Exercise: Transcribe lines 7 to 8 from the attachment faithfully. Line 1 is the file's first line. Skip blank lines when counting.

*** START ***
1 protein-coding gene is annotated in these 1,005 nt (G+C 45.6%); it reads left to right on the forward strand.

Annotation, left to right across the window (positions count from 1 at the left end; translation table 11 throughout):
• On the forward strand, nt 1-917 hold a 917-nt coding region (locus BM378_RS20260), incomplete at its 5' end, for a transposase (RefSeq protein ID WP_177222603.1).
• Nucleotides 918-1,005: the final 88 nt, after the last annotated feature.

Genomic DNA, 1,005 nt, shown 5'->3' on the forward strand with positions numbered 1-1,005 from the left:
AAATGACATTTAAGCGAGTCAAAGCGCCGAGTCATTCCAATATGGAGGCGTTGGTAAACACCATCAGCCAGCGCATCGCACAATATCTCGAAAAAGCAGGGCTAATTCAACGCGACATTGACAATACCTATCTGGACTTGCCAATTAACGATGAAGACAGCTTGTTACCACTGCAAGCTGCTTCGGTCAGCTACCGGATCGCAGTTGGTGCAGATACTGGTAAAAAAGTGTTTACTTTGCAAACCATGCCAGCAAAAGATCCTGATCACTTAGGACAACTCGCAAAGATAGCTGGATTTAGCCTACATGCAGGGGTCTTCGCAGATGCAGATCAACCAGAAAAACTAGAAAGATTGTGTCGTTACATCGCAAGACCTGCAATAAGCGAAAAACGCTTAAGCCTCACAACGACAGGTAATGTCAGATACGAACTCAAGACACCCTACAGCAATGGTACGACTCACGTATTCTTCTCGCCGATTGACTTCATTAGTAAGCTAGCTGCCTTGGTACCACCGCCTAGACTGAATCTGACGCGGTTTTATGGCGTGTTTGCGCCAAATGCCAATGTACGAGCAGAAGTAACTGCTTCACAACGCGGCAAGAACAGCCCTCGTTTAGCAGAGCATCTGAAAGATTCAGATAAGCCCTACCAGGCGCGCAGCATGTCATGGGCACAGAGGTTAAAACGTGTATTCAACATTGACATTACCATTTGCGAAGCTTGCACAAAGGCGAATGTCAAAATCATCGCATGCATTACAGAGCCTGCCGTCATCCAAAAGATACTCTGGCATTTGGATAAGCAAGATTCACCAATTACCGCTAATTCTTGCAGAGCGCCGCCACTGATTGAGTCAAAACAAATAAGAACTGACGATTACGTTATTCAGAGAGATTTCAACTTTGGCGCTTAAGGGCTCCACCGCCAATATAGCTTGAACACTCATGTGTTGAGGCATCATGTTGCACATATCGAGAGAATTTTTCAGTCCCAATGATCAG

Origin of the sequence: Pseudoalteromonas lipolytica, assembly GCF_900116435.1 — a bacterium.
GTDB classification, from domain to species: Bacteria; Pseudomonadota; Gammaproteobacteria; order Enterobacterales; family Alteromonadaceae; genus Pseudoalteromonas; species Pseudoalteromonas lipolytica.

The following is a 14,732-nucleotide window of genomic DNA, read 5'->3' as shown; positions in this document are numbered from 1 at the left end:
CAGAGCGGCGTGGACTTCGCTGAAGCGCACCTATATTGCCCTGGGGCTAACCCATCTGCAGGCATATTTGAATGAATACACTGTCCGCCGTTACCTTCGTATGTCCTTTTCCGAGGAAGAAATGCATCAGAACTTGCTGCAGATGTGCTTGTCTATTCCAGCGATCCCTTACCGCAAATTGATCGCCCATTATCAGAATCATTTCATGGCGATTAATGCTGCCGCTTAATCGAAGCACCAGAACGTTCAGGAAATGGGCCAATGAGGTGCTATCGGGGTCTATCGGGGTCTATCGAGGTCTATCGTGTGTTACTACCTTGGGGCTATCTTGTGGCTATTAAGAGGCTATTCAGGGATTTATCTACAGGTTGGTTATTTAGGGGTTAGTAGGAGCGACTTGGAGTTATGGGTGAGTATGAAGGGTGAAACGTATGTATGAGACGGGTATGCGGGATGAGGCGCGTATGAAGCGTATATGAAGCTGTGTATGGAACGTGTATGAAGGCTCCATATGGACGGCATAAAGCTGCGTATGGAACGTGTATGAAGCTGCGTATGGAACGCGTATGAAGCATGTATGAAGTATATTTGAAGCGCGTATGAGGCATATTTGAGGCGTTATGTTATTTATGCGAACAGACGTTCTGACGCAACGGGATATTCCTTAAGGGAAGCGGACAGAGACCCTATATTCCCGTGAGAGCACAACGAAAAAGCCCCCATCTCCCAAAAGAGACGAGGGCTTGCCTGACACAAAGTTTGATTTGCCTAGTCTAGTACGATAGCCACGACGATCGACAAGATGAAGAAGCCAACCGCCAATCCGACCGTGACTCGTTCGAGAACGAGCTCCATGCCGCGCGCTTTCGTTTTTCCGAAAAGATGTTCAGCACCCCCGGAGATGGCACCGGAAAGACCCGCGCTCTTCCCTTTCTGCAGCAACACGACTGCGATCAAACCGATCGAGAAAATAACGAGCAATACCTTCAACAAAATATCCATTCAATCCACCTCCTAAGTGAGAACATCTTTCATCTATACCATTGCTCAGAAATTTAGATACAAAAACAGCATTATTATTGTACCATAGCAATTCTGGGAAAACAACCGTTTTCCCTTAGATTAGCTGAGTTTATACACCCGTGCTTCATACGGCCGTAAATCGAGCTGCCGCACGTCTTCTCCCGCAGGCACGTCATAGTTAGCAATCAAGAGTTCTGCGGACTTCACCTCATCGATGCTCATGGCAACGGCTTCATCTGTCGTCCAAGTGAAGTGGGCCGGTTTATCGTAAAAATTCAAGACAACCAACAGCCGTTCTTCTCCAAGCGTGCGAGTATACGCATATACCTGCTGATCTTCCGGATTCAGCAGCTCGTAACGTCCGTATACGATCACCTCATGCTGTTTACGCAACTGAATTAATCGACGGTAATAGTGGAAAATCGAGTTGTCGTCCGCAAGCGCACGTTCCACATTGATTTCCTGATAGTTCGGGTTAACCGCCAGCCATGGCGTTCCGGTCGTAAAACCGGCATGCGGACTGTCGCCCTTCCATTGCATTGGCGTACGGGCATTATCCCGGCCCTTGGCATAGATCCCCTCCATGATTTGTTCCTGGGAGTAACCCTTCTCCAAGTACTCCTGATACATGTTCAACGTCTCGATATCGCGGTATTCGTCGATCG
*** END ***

Origin of the sequence: Pseudoalteromonas lipolytica, assembly GCF_900116435.1 — a bacterium.
GTDB classification, from domain to species: Bacteria; Pseudomonadota; Gammaproteobacteria; order Enterobacterales; family Alteromonadaceae; genus Pseudoalteromonas; species Pseudoalteromonas lipolytica.